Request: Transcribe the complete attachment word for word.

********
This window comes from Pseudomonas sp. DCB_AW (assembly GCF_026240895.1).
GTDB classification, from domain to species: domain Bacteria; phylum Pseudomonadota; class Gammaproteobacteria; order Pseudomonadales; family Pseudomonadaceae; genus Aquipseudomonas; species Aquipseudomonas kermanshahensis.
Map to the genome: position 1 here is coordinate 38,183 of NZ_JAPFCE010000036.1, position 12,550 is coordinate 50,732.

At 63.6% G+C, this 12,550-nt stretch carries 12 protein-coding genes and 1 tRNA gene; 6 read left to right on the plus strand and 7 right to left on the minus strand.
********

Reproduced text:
This window comes from Pseudomonas sp. DCB_AW (assembly GCF_026240895.1).
GTDB classification, from domain to species: domain Bacteria; phylum Pseudomonadota; class Gammaproteobacteria; order Pseudomonadales; family Pseudomonadaceae; genus Aquipseudomonas; species Aquipseudomonas kermanshahensis.
Map to the genome: position 1 here is coordinate 38,183 of NZ_JAPFCE010000036.1, position 12,550 is coordinate 50,732.

At 63.6% G+C, this 12,550-nt stretch carries 12 protein-coding genes and 1 tRNA gene; 6 read left to right on the plus strand and 7 right to left on the minus strand.